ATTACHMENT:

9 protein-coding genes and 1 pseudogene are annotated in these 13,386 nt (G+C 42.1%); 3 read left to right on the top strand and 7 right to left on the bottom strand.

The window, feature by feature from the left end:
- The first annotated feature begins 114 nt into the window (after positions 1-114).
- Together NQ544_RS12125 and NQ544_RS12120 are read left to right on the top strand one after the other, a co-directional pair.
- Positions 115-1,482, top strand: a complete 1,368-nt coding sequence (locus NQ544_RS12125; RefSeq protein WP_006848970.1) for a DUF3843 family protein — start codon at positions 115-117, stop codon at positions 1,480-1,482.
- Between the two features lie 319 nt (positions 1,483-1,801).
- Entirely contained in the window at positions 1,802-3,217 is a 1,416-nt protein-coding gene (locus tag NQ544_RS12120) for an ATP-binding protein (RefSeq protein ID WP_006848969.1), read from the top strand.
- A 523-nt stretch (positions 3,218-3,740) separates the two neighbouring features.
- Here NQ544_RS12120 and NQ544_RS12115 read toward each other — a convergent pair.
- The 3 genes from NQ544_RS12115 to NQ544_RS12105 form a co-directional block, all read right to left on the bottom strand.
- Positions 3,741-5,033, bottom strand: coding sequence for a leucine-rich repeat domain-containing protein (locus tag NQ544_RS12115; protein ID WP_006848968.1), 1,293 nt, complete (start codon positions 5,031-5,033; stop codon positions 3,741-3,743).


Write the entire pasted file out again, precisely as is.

9 protein-coding genes and 1 pseudogene are annotated in these 13,386 nt (G+C 42.1%); 3 read left to right on the top strand and 7 right to left on the bottom strand.

The window, feature by feature from the left end:
- The first annotated feature begins 114 nt into the window (after positions 1-114).
- Together NQ544_RS12125 and NQ544_RS12120 are read left to right on the top strand one after the other, a co-directional pair.
- Positions 115-1,482, top strand: a complete 1,368-nt coding sequence (locus NQ544_RS12125; RefSeq protein WP_006848970.1) for a DUF3843 family protein — start codon at positions 115-117, stop codon at positions 1,480-1,482.
- Between the two features lie 319 nt (positions 1,483-1,801).
- Entirely contained in the window at positions 1,802-3,217 is a 1,416-nt protein-coding gene (locus tag NQ544_RS12120) for an ATP-binding protein (RefSeq protein ID WP_006848969.1), read from the top strand.
- A 523-nt stretch (positions 3,218-3,740) separates the two neighbouring features.
- Here NQ544_RS12120 and NQ544_RS12115 read toward each other — a convergent pair.
- The 3 genes from NQ544_RS12115 to NQ544_RS12105 form a co-directional block, all read right to left on the bottom strand.
- Positions 3,741-5,033, bottom strand: coding sequence for a leucine-rich repeat domain-containing protein (locus tag NQ544_RS12115; protein ID WP_006848968.1), 1,293 nt, complete (start codon positions 5,031-5,033; stop codon positions 3,741-3,743).